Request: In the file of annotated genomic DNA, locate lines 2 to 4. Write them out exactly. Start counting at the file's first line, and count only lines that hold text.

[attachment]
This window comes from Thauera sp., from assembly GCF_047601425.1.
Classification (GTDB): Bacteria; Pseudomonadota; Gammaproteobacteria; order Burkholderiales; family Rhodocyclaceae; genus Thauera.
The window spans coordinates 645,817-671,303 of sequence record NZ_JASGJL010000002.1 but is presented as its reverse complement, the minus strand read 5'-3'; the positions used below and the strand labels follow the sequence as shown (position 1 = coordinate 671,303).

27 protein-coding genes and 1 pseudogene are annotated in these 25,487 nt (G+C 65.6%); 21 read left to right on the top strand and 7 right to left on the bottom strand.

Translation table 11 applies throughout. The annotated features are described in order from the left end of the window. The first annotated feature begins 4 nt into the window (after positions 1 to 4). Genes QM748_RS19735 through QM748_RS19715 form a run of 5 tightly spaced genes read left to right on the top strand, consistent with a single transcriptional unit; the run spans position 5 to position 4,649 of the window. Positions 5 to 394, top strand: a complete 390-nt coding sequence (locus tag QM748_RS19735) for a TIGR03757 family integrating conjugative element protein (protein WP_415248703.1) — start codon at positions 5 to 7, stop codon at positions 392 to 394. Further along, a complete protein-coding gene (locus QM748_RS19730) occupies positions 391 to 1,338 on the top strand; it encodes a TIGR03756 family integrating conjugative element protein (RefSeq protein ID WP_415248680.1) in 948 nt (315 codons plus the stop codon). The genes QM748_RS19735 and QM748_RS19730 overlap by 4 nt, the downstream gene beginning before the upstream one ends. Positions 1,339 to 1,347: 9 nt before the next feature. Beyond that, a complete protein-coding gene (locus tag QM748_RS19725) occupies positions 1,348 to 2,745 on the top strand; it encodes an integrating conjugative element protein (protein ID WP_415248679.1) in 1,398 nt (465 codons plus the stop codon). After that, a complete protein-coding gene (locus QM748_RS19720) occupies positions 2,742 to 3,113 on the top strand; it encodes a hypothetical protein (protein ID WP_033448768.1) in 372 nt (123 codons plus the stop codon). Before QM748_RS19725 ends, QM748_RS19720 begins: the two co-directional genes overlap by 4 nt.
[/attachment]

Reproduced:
Classification (GTDB): Bacteria; Pseudomonadota; Gammaproteobacteria; order Burkholderiales; family Rhodocyclaceae; genus Thauera.
The window spans coordinates 645,817-671,303 of sequence record NZ_JASGJL010000002.1 but is presented as its reverse complement, the minus strand read 5'-3'; the positions used below and the strand labels follow the sequence as shown (position 1 = coordinate 671,303).

27 protein-coding genes and 1 pseudogene are annotated in these 25,487 nt (G+C 65.6%); 21 read left to right on the top strand and 7 right to left on the bottom strand.